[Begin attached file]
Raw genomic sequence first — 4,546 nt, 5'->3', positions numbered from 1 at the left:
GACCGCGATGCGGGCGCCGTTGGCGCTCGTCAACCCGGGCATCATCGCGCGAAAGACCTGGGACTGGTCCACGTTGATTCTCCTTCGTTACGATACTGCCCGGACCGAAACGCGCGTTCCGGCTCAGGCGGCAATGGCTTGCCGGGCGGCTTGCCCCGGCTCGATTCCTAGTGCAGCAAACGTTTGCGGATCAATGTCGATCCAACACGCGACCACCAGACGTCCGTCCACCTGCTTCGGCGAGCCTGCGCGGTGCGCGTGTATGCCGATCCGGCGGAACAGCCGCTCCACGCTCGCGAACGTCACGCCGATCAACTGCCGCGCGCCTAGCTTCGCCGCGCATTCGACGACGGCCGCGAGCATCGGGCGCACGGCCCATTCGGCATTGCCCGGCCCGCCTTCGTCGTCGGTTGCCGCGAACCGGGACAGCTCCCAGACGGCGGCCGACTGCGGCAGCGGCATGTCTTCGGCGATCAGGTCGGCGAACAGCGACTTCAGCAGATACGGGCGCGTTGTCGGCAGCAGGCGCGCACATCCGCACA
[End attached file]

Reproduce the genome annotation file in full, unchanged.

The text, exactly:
Raw genomic sequence first — 4,546 nt, 5'->3', positions numbered from 1 at the left:
GACCGCGATGCGGGCGCCGTTGGCGCTCGTCAACCCGGGCATCATCGCGCGAAAGACCTGGGACTGGTCCACGTTGATTCTCCTTCGTTACGATACTGCCCGGACCGAAACGCGCGTTCCGGCTCAGGCGGCAATGGCTTGCCGGGCGGCTTGCCCCGGCTCGATTCCTAGTGCAGCAAACGTTTGCGGATCAATGTCGATCCAACACGCGACCACCAGACGTCCGTCCACCTGCTTCGGCGAGCCTGCGCGGTGCGCGTGTATGCCGATCCGGCGGAACAGCCGCTCCACGCTCGCGAACGTCACGCCGATCAACTGCCGCGCGCCTAGCTTCGCCGCGCATTCGACGACGGCCGCGAGCATCGGGCGCACGGCCCATTCGGCATTGCCCGGCCCGCCTTCGTCGTCGGTTGCCGCGAACCGGGACAGCTCCCAGACGGCGGCCGACTGCGGCAGCGGCATGTCTTCGGCGATCAGGTCGGCGAACAGCGACTTCAGCAGATACGGGCGCGTTGTCGGCAGCAGGCGCGCACATCCGCACA